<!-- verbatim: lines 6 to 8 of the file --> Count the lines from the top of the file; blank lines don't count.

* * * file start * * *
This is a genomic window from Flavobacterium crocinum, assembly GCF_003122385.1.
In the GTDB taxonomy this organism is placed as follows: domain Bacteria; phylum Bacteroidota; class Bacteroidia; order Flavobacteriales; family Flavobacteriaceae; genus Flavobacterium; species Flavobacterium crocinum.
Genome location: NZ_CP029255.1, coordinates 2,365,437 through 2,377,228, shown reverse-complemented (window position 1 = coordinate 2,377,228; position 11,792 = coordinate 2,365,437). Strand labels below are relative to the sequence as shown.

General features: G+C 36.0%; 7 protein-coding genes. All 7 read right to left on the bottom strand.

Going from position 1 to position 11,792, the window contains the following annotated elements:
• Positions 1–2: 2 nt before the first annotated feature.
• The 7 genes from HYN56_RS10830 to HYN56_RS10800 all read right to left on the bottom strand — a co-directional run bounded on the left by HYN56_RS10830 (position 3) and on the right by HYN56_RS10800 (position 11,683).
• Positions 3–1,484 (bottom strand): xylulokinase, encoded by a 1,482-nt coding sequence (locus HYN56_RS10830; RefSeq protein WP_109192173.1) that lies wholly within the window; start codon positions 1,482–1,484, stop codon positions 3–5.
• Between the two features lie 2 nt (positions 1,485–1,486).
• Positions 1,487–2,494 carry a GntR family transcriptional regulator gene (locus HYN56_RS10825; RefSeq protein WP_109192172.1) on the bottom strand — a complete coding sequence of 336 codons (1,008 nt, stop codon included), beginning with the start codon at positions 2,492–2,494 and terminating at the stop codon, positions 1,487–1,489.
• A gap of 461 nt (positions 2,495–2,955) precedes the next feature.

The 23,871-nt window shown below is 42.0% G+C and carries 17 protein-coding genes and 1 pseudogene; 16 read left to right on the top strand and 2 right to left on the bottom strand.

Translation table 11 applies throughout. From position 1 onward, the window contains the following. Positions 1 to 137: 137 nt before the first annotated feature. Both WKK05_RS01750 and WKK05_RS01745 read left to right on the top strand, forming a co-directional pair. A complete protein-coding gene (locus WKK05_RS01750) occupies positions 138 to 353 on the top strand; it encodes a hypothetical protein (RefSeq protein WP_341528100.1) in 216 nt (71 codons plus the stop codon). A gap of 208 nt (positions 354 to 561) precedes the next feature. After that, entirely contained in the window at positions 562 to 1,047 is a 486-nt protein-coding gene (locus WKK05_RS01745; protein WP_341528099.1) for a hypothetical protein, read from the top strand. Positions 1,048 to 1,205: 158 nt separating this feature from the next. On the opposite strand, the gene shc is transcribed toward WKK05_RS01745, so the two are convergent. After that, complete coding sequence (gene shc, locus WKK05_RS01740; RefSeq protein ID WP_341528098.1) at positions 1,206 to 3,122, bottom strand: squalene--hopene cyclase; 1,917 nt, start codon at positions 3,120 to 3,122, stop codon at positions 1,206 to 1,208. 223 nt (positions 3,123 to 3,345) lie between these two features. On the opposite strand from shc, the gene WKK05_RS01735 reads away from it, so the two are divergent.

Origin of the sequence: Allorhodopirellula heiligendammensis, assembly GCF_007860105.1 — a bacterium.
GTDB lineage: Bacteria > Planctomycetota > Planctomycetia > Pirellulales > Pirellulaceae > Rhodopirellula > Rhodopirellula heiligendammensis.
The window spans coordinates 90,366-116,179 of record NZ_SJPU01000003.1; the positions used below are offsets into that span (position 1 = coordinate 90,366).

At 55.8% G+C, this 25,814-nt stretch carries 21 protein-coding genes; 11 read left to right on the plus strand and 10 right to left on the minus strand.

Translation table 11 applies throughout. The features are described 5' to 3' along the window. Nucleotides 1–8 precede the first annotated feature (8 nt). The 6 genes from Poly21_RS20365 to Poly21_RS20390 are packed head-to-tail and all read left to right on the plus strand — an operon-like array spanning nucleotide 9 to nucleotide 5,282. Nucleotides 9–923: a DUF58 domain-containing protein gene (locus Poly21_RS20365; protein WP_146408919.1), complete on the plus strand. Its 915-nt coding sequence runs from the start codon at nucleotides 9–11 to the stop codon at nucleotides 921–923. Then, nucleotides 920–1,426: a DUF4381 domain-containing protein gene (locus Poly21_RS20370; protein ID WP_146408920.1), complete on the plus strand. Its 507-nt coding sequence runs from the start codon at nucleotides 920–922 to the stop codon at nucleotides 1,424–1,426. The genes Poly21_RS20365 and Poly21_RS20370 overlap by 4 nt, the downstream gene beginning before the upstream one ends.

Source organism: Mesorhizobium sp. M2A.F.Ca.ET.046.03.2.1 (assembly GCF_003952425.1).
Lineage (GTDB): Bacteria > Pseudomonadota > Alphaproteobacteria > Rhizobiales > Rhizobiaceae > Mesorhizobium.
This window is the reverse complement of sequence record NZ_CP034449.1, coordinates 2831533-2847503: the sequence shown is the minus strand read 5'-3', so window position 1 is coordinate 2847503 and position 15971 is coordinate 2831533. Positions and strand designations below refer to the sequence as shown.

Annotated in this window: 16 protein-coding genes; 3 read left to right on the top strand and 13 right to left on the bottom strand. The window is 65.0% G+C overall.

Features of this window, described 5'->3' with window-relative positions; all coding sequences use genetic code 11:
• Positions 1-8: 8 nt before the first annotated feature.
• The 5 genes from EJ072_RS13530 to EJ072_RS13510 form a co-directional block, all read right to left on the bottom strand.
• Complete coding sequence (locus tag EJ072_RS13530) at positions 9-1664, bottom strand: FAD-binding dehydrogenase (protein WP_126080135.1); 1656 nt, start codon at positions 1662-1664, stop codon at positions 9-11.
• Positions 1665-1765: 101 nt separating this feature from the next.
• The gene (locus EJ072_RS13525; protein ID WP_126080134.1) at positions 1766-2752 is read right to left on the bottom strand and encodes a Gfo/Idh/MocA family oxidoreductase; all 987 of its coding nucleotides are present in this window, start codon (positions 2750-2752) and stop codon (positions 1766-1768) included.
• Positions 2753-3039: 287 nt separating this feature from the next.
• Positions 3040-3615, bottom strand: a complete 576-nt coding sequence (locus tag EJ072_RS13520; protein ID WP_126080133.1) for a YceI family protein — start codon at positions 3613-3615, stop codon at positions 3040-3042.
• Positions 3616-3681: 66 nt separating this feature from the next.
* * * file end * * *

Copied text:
• Positions 1–2: 2 nt before the first annotated feature.
• The 7 genes from HYN56_RS10830 to HYN56_RS10800 all read right to left on the bottom strand — a co-directional run bounded on the left by HYN56_RS10830 (position 3) and on the right by HYN56_RS10800 (position 11,683).
• Positions 3–1,484 (bottom strand): xylulokinase, encoded by a 1,482-nt coding sequence (locus HYN56_RS10830; RefSeq protein WP_109192173.1) that lies wholly within the window; start codon positions 1,482–1,484, stop codon positions 3–5.